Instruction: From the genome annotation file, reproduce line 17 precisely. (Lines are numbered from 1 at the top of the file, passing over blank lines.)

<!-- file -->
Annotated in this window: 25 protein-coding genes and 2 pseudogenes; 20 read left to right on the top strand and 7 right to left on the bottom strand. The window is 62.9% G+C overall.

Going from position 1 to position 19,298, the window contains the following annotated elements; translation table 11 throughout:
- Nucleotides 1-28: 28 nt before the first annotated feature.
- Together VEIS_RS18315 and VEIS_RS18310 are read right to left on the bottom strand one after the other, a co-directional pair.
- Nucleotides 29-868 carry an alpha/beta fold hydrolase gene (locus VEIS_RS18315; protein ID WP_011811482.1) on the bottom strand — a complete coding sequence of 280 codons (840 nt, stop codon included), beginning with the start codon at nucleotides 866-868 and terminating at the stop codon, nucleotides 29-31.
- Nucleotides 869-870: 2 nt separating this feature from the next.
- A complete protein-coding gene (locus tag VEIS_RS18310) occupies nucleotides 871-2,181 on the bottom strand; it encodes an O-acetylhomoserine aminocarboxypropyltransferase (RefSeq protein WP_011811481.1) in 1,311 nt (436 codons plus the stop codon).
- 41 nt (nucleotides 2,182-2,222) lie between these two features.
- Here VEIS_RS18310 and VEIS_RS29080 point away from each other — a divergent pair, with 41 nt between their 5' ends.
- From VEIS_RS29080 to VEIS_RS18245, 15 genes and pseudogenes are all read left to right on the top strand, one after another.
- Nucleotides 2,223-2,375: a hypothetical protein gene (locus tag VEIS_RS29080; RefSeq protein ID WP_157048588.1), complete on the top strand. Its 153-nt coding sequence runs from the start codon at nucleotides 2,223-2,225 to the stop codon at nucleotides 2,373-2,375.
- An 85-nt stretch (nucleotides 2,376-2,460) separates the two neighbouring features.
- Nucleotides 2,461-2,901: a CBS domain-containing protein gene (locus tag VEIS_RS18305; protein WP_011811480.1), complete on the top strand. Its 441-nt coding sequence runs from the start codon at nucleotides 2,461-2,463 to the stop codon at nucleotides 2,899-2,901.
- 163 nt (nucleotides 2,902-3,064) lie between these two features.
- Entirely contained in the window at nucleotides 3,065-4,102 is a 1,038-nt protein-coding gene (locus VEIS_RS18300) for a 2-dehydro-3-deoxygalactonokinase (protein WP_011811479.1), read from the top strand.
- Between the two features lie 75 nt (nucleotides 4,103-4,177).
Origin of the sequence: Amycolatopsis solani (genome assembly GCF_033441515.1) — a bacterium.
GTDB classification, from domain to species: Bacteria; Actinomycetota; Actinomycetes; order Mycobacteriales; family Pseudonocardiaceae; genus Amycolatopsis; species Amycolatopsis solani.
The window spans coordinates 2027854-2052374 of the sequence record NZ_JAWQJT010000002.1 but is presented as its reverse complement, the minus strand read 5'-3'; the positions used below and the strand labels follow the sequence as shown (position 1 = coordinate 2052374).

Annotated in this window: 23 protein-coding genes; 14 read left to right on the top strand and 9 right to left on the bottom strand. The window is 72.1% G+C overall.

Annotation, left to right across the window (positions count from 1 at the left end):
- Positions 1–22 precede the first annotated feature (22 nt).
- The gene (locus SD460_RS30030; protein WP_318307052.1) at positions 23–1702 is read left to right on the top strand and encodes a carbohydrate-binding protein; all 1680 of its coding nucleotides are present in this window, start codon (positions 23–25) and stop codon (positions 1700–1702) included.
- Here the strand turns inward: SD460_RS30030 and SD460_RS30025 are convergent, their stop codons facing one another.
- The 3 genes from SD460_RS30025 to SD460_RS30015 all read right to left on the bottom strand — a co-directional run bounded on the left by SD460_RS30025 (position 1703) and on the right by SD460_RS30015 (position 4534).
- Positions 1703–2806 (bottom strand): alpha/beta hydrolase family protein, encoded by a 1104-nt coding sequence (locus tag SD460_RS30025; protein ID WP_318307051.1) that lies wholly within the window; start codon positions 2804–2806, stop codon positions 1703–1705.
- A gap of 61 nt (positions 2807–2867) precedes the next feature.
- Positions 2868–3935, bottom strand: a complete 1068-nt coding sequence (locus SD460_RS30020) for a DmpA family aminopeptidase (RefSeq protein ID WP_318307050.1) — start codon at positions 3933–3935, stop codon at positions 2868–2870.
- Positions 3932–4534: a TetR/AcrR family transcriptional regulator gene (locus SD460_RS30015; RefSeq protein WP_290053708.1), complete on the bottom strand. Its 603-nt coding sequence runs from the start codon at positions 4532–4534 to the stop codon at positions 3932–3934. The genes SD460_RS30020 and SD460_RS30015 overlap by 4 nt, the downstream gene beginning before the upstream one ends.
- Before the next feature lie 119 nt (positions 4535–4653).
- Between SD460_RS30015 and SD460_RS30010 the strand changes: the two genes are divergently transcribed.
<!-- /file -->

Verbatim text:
Origin of the sequence: Amycolatopsis solani (genome assembly GCF_033441515.1) — a bacterium.